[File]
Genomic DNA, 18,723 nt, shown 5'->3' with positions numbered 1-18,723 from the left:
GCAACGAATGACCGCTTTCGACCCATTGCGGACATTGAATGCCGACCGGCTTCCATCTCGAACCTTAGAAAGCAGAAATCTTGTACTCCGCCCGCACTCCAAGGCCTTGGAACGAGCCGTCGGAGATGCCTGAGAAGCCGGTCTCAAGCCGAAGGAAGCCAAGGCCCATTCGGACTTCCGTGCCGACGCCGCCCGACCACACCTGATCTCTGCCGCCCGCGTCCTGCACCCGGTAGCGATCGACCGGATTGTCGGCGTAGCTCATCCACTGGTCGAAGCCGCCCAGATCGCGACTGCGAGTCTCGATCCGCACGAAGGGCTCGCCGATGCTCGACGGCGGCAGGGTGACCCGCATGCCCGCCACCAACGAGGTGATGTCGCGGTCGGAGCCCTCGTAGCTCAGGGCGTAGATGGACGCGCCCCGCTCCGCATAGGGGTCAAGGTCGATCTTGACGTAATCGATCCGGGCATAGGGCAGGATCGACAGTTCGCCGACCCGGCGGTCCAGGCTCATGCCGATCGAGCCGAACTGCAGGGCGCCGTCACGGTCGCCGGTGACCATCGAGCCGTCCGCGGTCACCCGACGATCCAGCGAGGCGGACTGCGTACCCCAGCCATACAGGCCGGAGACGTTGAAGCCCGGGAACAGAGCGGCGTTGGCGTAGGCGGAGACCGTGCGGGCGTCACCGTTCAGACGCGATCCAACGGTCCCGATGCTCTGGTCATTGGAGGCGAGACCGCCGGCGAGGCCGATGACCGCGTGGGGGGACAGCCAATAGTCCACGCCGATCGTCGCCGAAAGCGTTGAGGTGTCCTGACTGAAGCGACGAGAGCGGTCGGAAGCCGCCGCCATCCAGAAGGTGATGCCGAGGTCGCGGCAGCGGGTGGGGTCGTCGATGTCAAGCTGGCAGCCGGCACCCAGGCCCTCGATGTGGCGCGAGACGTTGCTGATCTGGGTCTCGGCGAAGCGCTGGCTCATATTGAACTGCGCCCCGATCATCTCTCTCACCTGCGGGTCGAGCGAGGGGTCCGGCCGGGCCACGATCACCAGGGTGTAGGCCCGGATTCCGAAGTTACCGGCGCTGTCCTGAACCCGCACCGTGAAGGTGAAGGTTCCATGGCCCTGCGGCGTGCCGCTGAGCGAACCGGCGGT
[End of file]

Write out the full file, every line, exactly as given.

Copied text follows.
Genomic DNA, 18,723 nt, shown 5'->3' with positions numbered 1-18,723 from the left:
GCAACGAATGACCGCTTTCGACCCATTGCGGACATTGAATGCCGACCGGCTTCCATCTCGAACCTTAGAAAGCAGAAATCTTGTACTCCGCCCGCACTCCAAGGCCTTGGAACGAGCCGTCGGAGATGCCTGAGAAGCCGGTCTCAAGCCGAAGGAAGCCAAGGCCCATTCGGACTTCCGTGCCGACGCCGCCCGACCACACCTGATCTCTGCCGCCCGCGTCCTGCACCCGGTAGCGATCGACCGGATTGTCGGCGTAGCTCATCCACTGGTCGAAGCCGCCCAGATCGCGACTGCGAGTCTCGATCCGCACGAAGGGCTCGCCGATGCTCGACGGCGGCAGGGTGACCCGCATGCCCGCCACCAACGAGGTGATGTCGCGGTCGGAGCCCTCGTAGCTCAGGGCGTAGATGGACGCGCCCCGCTCCGCATAGGGGTCAAGGTCGATCTTGACGTAATCGATCCGGGCATAGGGCAGGATCGACAGTTCGCCGACCCGGCGGTCCAGGCTCATGCCGATCGAGCCGAACTGCAGGGCGCCGTCACGGTCGCCGGTGACCATCGAGCCGTCCGCGGTCACCCGACGATCCAGCGAGGCGGACTGCGTACCCCAGCCATACAGGCCGGAGACGTTGAAGCCCGGGAACAGAGCGGCGTTGGCGTAGGCGGAGACCGTGCGGGCGTCACCGTTCAGACGCGATCCAACGGTCCCGATGCTCTGGTCATTGGAGGCGAGACCGCCGGCGAGGCCGATGACCGCGTGGGGGGACAGCCAATAGTCCACGCCGATCGTCGCCGAAAGCGTTGAGGTGTCCTGACTGAAGCGACGAGAGCGGTCGGAAGCCGCCGCCATCCAGAAGGTGATGCCGAGGTCGCGGCAGCGGGTGGGGTCGTCGATGTCAAGCTGGCAGCCGGCACCCAGGCCCTCGATGTGGCGCGAGACGTTGCTGATCTGGGTCTCGGCGAAGCGCTGGCTCATATTGAACTGCGCCCCGATCATCTCTCTCACCTGCGGGTCGAGCGAGGGGTCCGGCCGGGCCACGATCACCAGGGTGTAGGCCCGGATTCCGAAGTTACCGGCGCTGTCCTGAACCCGCACCGTGAAGGTGAAGGTTCCATGGCCCTGCGGCGTGCCGCTGAGCGAACCGGCGGT